Guide to Owning a Franchise

Guide to Owning a Franchise

Today’s economic climate has many people questioning if now is the right time to pursue their dreams of business ownership. With good prospects and many benefits, it’s no wonder many entrepreneurs like you are wondering how to start a franchise.

When it comes to franchise ownership, being a part of a larger company is both rewarding and challenging. We’ve put together this comprehensive guide to owning a franchise to address some of the most common questions from budding entrepreneurs. Think of it as your Buying a Franchise 101 handbook to help you get started.

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Understanding the Franchise Business Model

How does franchising actually work? If you want to make your living owning a franchise, you need to know the ins and outs of the franchise setup. Usually, the franchisee pays a startup fee and ongoing royalties to operate a business under the franchisor’s brand. The corporate HQ usually offers a business model, marketing strategies and other resources. 

Essentially, the franchisee gets to use a brand and a business model. As the franchisee, you must agree to operate within the franchise agreement. 

The franchising model offers many advantages that independent businesses and operations just can’t offer. First, there’s a lower barrier to entry than starting a business from scratch. You operate from a brand that may already have a customer base from the name recognition alone. In the used car industry, for example, only 3% of businesses are franchises. In comparison, they earn 24% of the total sales in their market, which shows just how much your business could boom.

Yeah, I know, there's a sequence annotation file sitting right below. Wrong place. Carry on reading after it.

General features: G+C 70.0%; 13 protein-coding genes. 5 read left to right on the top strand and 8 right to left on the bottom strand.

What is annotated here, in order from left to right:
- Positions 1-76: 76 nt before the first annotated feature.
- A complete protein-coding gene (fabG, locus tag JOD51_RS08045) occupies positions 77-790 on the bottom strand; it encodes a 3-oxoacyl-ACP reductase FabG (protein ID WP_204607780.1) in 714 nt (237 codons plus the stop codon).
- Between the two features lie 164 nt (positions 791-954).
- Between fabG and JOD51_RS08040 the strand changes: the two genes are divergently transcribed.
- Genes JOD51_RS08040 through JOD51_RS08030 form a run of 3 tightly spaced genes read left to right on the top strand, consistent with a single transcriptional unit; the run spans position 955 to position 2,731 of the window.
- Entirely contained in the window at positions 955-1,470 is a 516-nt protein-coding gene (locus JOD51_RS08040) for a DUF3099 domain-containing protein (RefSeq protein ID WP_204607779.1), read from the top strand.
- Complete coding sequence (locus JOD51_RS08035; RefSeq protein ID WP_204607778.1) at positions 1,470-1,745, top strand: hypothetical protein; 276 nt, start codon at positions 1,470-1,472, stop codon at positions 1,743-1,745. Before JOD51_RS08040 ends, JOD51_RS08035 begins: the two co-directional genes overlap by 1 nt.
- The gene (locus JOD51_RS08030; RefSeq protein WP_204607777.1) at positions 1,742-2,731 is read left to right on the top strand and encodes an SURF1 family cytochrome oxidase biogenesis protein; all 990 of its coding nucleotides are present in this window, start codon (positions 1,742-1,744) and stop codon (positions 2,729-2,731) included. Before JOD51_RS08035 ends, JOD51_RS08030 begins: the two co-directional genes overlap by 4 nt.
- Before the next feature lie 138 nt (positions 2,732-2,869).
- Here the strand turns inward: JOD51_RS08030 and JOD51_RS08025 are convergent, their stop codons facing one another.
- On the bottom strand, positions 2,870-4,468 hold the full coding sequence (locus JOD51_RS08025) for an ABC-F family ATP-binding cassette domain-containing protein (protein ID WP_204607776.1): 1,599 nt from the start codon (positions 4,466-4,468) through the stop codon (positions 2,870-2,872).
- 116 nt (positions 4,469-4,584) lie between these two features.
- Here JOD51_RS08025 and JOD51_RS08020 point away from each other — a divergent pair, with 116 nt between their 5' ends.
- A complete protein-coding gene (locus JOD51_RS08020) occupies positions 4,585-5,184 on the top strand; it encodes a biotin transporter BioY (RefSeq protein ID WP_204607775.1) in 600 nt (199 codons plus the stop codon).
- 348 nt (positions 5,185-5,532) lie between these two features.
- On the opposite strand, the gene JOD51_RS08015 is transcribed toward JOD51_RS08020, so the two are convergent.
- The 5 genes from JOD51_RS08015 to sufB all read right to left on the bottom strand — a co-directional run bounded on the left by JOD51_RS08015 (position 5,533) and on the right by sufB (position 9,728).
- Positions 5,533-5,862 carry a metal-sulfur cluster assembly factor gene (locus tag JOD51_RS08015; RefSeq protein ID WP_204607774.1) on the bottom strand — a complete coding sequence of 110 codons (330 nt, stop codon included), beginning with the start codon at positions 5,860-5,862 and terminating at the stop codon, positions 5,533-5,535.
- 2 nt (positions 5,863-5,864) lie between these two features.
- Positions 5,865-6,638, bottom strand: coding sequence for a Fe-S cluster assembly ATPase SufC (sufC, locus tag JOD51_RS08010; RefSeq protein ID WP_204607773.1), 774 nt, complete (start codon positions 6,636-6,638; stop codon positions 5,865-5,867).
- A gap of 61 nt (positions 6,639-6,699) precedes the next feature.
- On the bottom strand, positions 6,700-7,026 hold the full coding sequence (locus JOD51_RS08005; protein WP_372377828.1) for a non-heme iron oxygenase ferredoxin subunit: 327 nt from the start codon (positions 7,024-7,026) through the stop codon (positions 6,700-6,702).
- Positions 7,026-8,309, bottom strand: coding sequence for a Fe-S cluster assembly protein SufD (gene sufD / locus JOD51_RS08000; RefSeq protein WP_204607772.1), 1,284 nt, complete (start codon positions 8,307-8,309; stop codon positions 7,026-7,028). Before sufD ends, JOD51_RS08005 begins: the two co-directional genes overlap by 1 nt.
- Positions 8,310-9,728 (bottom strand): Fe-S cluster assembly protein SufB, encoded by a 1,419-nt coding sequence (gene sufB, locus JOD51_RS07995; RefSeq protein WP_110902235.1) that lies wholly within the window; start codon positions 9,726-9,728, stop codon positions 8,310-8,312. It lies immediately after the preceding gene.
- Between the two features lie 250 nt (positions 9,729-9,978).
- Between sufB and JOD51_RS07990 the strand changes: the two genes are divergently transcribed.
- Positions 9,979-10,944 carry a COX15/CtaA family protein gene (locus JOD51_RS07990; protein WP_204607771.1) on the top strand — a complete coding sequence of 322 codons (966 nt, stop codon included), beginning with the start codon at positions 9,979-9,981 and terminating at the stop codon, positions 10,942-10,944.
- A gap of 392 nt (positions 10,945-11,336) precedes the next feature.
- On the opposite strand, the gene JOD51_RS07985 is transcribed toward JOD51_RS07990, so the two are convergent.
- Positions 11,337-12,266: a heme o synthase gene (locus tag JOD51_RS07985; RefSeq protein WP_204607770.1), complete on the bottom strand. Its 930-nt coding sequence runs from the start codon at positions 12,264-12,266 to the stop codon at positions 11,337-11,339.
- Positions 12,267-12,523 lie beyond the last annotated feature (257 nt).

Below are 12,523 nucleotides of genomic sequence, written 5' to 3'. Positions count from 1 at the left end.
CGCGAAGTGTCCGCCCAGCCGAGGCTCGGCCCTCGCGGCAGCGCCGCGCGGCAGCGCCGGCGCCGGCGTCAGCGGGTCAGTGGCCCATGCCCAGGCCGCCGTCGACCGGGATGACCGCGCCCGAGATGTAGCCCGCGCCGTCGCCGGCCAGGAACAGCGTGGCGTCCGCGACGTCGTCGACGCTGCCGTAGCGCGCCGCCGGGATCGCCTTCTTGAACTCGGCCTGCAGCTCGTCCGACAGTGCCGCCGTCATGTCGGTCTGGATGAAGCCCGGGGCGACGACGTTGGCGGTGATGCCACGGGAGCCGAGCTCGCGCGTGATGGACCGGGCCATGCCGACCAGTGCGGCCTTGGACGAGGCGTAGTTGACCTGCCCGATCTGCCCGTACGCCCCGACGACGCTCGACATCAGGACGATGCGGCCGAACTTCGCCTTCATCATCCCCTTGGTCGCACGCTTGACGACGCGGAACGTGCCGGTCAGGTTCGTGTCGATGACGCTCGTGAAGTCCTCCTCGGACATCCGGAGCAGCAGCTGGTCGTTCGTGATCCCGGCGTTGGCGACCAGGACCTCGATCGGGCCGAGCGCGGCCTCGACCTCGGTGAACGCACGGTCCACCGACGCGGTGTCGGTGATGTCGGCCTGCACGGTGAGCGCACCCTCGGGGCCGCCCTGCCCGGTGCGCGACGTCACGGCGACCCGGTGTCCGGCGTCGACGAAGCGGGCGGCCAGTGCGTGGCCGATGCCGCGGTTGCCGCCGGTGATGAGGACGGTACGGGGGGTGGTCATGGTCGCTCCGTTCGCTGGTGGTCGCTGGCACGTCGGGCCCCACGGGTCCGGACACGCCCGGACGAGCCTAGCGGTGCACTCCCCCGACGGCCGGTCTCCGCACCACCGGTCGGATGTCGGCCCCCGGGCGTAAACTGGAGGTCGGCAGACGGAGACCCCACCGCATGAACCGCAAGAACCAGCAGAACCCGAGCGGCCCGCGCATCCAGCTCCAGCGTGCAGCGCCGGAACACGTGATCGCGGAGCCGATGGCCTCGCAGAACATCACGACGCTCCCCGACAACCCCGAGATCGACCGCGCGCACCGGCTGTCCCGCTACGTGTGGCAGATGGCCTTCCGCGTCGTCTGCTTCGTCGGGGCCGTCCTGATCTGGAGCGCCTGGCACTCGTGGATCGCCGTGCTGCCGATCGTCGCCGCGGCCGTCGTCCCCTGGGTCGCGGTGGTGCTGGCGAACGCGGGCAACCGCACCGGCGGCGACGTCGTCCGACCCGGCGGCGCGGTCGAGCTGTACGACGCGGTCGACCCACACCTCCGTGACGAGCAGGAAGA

A lot of the pre-planning that goes into creating a business, like developing a product or service is already done by the franchisor. Through the franchisor’s support, you can quickly become an expert in your business, which could otherwise take years of practice.

You also join a network of independent business owners, united under a single brand. Franchisors will grant exclusivity to the area or region where you operate, meaning you’re not competing against other franchises in your location. 

Note that every business and industry is different. Not every brand provides their locations with training and ongoing support. Investigate the specific business model and franchise program of any company you want to work with. 

Cost Requirements Associated With Owning a Franchise

In many ways, starting a franchise is like investing. You invest capital and also contribute your labor and expertise. Instead of starting a new business, you’re investing in a business model that has already proven itself successful.

After you have been in talks with a franchisor and both parties are serious about the relationship, you’ll receive a Franchise Disclosure Document (FDD). The FDD contains the fundamental information about the opportunity and will include the full schedule of fees associated with opening your franchise.

Other Costs to Consider Before Owning A Franchise

Besides the fees you’ll pay to the franchisor, you’ll also need to be away of the general costs of business ownership. Here are some items to include in your budget:

Common Franchise Costs